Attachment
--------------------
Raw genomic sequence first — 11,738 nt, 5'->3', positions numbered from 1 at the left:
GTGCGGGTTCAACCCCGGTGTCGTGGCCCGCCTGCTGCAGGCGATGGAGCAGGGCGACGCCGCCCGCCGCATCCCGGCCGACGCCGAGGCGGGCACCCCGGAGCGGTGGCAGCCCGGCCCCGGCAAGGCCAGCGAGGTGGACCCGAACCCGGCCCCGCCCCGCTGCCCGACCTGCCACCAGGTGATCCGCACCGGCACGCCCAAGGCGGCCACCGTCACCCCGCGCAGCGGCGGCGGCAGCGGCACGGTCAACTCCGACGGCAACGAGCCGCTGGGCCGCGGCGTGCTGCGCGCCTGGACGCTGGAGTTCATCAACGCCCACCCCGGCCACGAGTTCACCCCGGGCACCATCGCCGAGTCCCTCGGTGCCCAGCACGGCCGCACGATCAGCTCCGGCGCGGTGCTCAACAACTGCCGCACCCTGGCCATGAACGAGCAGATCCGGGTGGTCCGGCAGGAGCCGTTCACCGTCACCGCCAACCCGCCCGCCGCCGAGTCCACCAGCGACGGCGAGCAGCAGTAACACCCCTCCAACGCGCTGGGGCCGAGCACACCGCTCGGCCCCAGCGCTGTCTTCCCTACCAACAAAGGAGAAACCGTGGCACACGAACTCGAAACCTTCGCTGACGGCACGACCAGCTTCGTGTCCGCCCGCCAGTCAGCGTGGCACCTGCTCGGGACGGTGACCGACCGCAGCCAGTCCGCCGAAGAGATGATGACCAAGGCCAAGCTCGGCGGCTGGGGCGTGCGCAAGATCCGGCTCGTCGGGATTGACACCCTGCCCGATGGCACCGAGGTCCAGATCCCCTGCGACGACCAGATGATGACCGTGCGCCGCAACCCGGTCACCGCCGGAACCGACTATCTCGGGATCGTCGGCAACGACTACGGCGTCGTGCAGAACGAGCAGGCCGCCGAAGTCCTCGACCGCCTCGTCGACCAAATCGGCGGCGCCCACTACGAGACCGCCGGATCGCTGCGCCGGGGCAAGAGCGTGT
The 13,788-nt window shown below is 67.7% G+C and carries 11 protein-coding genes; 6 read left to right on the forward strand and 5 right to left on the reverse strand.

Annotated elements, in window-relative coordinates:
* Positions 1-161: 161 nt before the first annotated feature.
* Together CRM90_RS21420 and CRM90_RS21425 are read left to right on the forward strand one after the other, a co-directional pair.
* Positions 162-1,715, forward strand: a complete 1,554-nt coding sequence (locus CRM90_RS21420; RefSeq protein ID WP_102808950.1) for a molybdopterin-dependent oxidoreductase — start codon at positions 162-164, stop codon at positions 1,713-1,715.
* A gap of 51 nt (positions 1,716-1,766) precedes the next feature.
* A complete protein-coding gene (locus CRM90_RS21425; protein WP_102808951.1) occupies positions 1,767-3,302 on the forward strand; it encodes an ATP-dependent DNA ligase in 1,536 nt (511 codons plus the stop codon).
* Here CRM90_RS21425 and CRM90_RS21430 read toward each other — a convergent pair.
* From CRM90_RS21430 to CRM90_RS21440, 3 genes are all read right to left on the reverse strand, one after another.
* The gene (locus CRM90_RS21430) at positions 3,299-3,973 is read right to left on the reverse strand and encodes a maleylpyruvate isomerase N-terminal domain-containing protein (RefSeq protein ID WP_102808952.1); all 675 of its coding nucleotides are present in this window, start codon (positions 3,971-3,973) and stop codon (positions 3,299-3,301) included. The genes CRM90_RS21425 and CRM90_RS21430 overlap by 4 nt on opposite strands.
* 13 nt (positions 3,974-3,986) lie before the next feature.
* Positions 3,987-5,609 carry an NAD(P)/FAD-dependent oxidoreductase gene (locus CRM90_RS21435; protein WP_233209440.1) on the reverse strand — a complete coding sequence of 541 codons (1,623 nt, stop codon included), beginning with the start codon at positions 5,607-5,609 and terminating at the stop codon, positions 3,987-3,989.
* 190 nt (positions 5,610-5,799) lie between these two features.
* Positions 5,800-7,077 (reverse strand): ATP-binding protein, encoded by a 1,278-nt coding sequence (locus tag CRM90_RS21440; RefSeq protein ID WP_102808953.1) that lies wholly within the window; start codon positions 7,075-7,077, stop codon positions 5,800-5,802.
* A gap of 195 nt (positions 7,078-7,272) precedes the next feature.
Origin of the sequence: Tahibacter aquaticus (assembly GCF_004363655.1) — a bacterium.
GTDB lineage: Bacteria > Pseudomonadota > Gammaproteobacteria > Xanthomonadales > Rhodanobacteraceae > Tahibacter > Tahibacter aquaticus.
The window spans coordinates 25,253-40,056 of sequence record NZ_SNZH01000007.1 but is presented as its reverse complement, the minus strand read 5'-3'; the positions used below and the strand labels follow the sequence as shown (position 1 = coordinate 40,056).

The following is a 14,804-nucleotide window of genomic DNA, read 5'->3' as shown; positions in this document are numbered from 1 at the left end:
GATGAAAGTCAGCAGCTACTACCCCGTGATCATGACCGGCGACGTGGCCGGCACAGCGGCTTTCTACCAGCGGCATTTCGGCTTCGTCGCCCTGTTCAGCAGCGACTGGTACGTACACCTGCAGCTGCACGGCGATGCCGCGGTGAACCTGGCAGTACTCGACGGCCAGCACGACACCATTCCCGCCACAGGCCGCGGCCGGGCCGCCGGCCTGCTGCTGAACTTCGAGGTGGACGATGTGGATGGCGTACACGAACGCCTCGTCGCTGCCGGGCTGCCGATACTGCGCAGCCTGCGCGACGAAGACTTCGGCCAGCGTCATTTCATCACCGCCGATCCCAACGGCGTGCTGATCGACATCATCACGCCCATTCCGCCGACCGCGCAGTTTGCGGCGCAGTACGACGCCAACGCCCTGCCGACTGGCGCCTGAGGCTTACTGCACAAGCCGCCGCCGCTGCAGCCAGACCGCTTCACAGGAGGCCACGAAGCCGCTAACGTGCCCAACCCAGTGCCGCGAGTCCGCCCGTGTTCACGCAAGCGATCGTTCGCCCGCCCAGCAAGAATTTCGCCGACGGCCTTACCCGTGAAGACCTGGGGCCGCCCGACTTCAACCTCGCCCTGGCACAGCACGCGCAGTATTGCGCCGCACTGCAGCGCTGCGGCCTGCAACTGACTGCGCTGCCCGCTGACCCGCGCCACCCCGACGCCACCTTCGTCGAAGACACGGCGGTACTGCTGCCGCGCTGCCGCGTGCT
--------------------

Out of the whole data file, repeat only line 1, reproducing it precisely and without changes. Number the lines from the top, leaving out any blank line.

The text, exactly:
Raw genomic sequence first — 11,738 nt, 5'->3', positions numbered from 1 at the left: